Marker Tour F10/F12: Lightweight AT Bindings

Marker Tour F10/F12: Lightweight AT Bindings

Could the new Marker Tour alpine-touring ski bindings really be the Fritschi-killer? It’s possible, yes indeed, but probable? Well, with Marker’s undeniably-huge market perception and the wild success of the Duke platform, there’s no way anyone at Fritschi can take this one sitting down.

Introducing the new Marker Tour alpine touring ski bindings that will be coming to ski shops near you, Fall 2010. Looking it over, the toepiece looks very similar, but better optimized for touring instead of stomping 50-footers. Other similarities exist between the tour and the Royal Family, but I’m sure materials completely differ, but at least the looks of them appear pretty similar.

I’m seeing some improvements in the heelpiece to reduce weight as well as a more adjustable climbing bar (definitely needed). What remains that is still a bit of a hassle is the requirement to click out of your bindings to switch between ski and tour modes. As well as the climbing bar, which seems difficult to adjust on-the-fly with a pole tip (since I haven’t seen them, this may not be the case, but it looks as such). Fritschi still hs ’em beat there.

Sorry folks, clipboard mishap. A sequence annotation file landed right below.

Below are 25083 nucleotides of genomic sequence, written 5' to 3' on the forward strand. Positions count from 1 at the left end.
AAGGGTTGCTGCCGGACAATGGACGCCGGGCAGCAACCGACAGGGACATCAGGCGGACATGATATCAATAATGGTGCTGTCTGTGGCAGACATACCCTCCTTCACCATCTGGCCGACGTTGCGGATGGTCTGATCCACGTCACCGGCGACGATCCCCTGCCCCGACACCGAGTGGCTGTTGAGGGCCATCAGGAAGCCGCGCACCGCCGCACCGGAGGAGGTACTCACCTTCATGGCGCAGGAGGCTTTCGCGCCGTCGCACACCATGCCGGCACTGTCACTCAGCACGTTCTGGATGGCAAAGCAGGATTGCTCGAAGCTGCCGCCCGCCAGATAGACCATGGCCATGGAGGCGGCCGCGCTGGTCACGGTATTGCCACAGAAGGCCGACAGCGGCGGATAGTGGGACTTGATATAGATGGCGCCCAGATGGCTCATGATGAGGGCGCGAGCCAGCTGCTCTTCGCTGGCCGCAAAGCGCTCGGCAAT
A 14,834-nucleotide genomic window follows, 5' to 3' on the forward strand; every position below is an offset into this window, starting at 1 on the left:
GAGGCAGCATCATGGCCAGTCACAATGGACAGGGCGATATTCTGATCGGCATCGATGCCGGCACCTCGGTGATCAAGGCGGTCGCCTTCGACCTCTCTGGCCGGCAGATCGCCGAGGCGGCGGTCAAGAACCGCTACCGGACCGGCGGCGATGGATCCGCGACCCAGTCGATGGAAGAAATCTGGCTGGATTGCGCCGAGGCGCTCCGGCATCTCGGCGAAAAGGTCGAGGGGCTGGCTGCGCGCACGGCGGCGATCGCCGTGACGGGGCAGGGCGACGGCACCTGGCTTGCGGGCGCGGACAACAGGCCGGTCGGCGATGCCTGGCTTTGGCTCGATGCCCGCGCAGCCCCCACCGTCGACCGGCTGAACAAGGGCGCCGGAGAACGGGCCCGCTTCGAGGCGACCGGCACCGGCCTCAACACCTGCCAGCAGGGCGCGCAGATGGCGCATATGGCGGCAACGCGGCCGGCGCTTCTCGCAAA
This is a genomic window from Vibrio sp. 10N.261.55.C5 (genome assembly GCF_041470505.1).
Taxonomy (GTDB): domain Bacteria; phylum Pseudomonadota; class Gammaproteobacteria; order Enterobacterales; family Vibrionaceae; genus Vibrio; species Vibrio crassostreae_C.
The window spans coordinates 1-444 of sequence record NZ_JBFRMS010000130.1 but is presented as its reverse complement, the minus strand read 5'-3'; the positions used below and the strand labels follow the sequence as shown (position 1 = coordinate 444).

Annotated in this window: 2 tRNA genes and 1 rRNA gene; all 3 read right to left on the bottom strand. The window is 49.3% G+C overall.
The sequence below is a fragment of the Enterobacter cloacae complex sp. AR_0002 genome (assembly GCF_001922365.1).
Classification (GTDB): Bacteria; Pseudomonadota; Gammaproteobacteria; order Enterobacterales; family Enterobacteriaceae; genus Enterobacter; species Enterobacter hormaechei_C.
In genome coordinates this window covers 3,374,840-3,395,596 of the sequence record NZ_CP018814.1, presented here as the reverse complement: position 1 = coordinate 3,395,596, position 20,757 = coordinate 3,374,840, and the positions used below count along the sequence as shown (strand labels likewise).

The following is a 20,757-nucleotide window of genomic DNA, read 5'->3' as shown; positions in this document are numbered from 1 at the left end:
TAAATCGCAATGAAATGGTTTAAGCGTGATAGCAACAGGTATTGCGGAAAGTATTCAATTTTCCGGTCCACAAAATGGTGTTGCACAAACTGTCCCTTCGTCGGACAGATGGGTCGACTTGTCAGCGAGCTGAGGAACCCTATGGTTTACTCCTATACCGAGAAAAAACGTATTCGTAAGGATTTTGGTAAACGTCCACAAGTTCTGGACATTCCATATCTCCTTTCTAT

But, the respectable fighting weight of 1690 grams (FT10) puts them a few hundred grams less than the Fritschi Freeride bindings. Expect these to hit the stores in the Fall… very impressive, Marker!

What Marker says about the Tour F10 and F12:

Focusing on producing the right binding for the end use that each skier needs has always been the Marker way. For the new Marker Tour bindings, our engineers set out to offer a binding for the skier who wants an all-day touring rig, but still wants great skiing performance. To date, in order to have light weight for climbing, the skier had to give up downhill skiing performance. Not any more. Built based on a 76mm minimum ski width, the innovative Marker Tour 12 and and Tour 10 bindings feature new, lighter weight Triple Pivot Compact toe, and Hollow Linkage heel components.

The new toe and heel sit atop a smooth-flexing frame design which features a new, glove-friendly release lever that puts the binding in touring mode. The gliding afd in the new toe is height adjustable, and designed specifically for AT boot soles, while also compatible with alpine boots. A weight-saving ‘hollow’ axle forms the pivot point in the heel. Its design is light weight, compact, and easy to step into, while the spring focuses energy directly toward the heel of the boot for optimum skiing performance. Weight for the Tour 10 is approximately 1690 grams/pair. Stand height is 34mm for the Tour 10 and Tour 12.

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A Seattle native, Jason developed a love for the outdoors and a thing for mountains. That infatuation continues as he founded this site in 1999 --sharing his love of road biking, mountain biking, trail running and skiing. That passion is channeled into every article or gear review he writes. Utah's Wasatch Mountains are his playground. Follow Jason Mitchell on Google+.